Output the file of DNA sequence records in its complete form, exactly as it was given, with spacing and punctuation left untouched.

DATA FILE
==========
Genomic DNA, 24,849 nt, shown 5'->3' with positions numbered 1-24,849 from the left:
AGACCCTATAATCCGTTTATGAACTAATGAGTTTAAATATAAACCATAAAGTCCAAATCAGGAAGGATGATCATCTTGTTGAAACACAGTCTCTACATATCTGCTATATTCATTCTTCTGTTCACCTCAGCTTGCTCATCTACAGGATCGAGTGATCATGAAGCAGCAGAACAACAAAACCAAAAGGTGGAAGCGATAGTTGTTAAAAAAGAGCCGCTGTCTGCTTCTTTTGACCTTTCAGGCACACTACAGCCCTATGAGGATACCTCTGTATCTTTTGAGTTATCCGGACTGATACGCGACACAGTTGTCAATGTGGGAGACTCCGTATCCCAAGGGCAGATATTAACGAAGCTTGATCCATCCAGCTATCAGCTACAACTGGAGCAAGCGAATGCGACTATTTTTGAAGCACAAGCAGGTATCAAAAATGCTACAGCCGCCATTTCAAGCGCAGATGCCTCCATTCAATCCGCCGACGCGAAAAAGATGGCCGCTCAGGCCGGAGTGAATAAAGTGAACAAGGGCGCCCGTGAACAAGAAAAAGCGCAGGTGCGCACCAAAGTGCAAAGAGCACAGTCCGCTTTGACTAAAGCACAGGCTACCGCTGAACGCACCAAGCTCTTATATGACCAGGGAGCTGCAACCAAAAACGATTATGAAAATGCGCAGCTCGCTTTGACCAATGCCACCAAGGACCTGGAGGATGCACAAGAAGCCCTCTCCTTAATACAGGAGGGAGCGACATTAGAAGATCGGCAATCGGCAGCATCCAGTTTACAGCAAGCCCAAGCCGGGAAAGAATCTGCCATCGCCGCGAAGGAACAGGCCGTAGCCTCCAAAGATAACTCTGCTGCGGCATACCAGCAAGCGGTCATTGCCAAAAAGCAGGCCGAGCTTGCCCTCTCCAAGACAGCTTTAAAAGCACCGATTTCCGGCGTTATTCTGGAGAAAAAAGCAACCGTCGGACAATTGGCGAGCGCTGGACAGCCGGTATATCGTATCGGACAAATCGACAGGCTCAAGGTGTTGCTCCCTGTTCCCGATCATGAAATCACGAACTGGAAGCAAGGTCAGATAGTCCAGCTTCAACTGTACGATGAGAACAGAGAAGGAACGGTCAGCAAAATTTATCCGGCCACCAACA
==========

Genomic DNA, 24,849 nt, shown 5'->3' with positions numbered 1-24,849 from the left:
AGACCCTATAATCCGTTTATGAACTAATGAGTTTAAATATAAACCATAAAGTCCAAATCAGGAAGGATGATCATCTTGTTGAAACACAGTCTCTACATATCTGCTATATTCATTCTTCTGTTCACCTCAGCTTGCTCATCTACAGGATCGAGTGATCATGAAGCAGCAGAACAACAAAACCAAAAGGTGGAAGCGATAGTTGTTAAAAAAGAGCCGCTGTCTGCTTCTTTTGACCTTTCAGGCACACTACAGCCCTATGAGGATACCTCTGTATCTTTTGAGTTATCCGGACTGATACGCGACACAGTTGTCAATGTGGGAGACTCCGTATCCCAAGGGCAGATATTAACGAAGCTTGATCCATCCAGCTATCAGCTACAACTGGAGCAAGCGAATGCGACTATTTTTGAAGCACAAGCAGGTATCAAAAATGCTACAGCCGCCATTTCAAGCGCAGATGCCTCCATTCAATCCGCCGACGCGAAAAAGATGGCCGCTCAGGCCGGAGTGAATAAAGTGAACAAGGGCGCCCGTGAACAAGAAAAAGCGCAGGTGCGCACCAAAGTGCAAAGAGCACAGTCCGCTTTGACTAAAGCACAGGCTACCGCTGAACGCACCAAGCTCTTATATGACCAGGGAGCTGCAACCAAAAACGATTATGAAAATGCGCAGCTCGCTTTGACCAATGCCACCAAGGACCTGGAGGATGCACAAGAAGCCCTCTCCTTAATACAGGAGGGAGCGACATTAGAAGATCGGCAATCGGCAGCATCCAGTTTACAGCAAGCCCAAGCCGGGAAAGAATCTGCCATCGCCGCGAAGGAACAGGCCGTAGCCTCCAAAGATAACTCTGCTGCGGCATACCAGCAAGCGGTCATTGCCAAAAAGCAGGCCGAGCTTGCCCTCTCCAAGACAGCTTTAAAAGCACCGATTTCCGGCGTTATTCTGGAGAAAAAAGCAACCGTCGGACAATTGGCGAGCGCTGGACAGCCGGTATATCGTATCGGACAAATCGACAGGCTCAAGGTGTTGCTCCCTGTTCCCGATCATGAAATCACGAACTGGAAGCAAGGTCAGATAGTCCAGCTTCAACTGTACGATGAGAACAGAGAAGGAACGGTCAGCAAAATTTATCCGGCCACCAACA